Barrington Plaza Evictions - the climate and justice angle

  • Posted on 17 August 2023
  • By mgoodwin
To: The Honorable Mayor Karen Bass and Members of the Los Angeles City Council,
The Sierra Club has recently learned about the pending evictions of 558 households in the Barrington Plaza apartment complex. We are very concerned that allowing this eviction would be an unjust contribution to the homelessness crisis, and move us backwards on our efforts to address climate emissions. 
Douglas Emmett Inc submitted an application to the city of LA this spring to use the Ellis Act to evict 558 households from rent controlled apartments in west LA. The city promptly approved the application, despite the fact that the reason given on the application was ‘TBD’. Now, the residents are stuck in a legal battle that wouldn’t be happening if the city had exercised its duty to regulate housing providers in the interest of the general welfare. 
The Sierra Club is the nation’s largest and oldest environmental organization, with over 35,000 members in LA and Orange Counties. We are committed to combating the climate crisis by drastically reducing emissions and dismantling the unjust structures which result in those who have contributed the least to the crisis to bear the greatest burden. The Sierra Club would like to raise the following environmental concerns with the city, and advise you to direct the Los Angeles Housing Department to prevent this eviction from occurring. 
1) The largest single source of climate change emissions from LA County is from personal vehicles. While vehicle electrification and mass transit are helpful tools to limit these emissions, we must also aggressively pursue policies to limit the distance that people need to travel on a daily basis. The Sierra Club infill housing policy calls for the construction and preservation of housing in the places where it is most needed. 
Barrington Plaza residents are largely working class people who live nearby their jobs. Their commutes contribute very little if any to our city’s emissions. This sort of affordable, infill housing near job centers is exactly the sort of housing we should be encouraging and preserving. By allowing the land-owner to evict these tenants, we are needlessly pushing more people either into living on the streets, or commuting much longer distances to work.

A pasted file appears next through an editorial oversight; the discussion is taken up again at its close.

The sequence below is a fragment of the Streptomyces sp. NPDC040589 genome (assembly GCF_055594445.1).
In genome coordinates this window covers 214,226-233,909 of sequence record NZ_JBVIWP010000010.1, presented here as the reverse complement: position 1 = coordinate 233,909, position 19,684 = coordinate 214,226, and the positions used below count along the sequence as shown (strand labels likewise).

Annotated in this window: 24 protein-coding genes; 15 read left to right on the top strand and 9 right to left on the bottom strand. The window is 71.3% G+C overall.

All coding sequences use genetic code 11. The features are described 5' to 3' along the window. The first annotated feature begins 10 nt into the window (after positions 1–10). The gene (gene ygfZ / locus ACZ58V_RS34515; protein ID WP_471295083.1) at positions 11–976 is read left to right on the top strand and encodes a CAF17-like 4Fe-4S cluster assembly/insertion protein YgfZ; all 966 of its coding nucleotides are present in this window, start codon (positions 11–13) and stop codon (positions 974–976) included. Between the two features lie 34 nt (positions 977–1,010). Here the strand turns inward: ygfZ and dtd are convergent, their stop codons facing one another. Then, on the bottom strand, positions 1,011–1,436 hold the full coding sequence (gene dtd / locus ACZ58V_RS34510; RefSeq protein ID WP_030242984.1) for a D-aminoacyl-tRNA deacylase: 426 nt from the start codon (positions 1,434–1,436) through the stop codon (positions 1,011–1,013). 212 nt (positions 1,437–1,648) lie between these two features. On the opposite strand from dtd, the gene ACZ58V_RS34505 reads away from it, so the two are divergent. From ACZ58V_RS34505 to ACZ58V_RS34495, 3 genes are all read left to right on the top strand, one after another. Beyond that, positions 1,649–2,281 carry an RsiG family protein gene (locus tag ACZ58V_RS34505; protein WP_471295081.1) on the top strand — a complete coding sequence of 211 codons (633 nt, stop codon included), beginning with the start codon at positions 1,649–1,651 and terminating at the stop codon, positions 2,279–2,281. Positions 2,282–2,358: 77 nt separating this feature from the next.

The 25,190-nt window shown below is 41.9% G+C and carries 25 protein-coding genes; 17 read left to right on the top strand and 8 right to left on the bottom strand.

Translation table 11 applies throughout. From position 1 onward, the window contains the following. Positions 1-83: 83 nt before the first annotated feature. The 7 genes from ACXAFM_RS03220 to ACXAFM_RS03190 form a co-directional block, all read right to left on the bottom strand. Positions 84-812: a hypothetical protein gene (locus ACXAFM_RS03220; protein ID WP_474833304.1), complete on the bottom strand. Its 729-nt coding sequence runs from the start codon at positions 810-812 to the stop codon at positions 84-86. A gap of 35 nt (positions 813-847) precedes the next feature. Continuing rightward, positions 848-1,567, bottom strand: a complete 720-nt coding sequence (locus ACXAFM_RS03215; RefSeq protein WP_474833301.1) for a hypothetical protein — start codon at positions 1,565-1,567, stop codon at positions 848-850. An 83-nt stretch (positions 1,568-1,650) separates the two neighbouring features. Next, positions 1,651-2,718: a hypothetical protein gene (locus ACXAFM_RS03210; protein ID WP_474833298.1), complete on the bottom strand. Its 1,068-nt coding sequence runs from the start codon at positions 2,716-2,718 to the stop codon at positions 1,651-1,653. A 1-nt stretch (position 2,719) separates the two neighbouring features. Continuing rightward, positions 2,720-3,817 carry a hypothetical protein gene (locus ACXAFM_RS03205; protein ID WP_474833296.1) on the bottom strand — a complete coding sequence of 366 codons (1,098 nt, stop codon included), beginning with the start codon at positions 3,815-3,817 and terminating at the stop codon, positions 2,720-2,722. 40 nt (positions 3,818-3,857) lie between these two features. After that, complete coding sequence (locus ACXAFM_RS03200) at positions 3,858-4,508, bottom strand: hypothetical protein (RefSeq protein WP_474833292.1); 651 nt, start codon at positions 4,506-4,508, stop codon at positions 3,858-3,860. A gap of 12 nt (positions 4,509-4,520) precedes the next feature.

2) We are aggressively pursuing building decarbonization in Los Angeles and other cities. Climate emissions from buildings are the second largest single source of greenhouse gas emissions in Los Angeles, and we have worked with the city to create laws requiring new buildings to eliminate gas-burning appliances. We are working with environmental justice organizations and Council Member Raman’s office to create policy that would protect existing residents from evictions and cost increases as older buildings are retrofitted. 
One major concern is that decarbonization requirements of existing buildings could give landlords an excuse to evict tenants from an entire building, conduct a retrofit, and then rent the building at far higher prices. We cannot let this happen, if only because it would tarnish building decarbonization as a ruthless driver of gentrification and inequality. Our climate solutions must protect and benefit those who have contributed least to the problems, not fuel injustice. 
The Ellis Act cannot be allowed to justify evictions on the basis of building improvements. It is up to the city to ensure the law is enforced. By simply granting approval for this project, the city is ignoring its duty. 
The Barrington Plaza apartments are a large project with many homes, but they are a tiny fraction of the buildings currently under rent control in Los Angeles. New infill projects that create dense, walkable, and affordable communities are essential, but not at the cost of displacing existing affordable housing and the people who live there. By allowing the evictions to proceed, the city is setting a dangerous precedent that it will do nothing to prevent other landlords from following suit. Given the direct climate and justice implications of this policy, we are asking that the city intervene to protect the residents of Barrington Plaza from eviction, and make it clear that climate justice is more important than corporate greed. 
If you would like to support this campaign, please contact Angeles Chapter staff or support the campaign directly here:
Blog Category: 

Add new comment

Enter the characters shown in the image.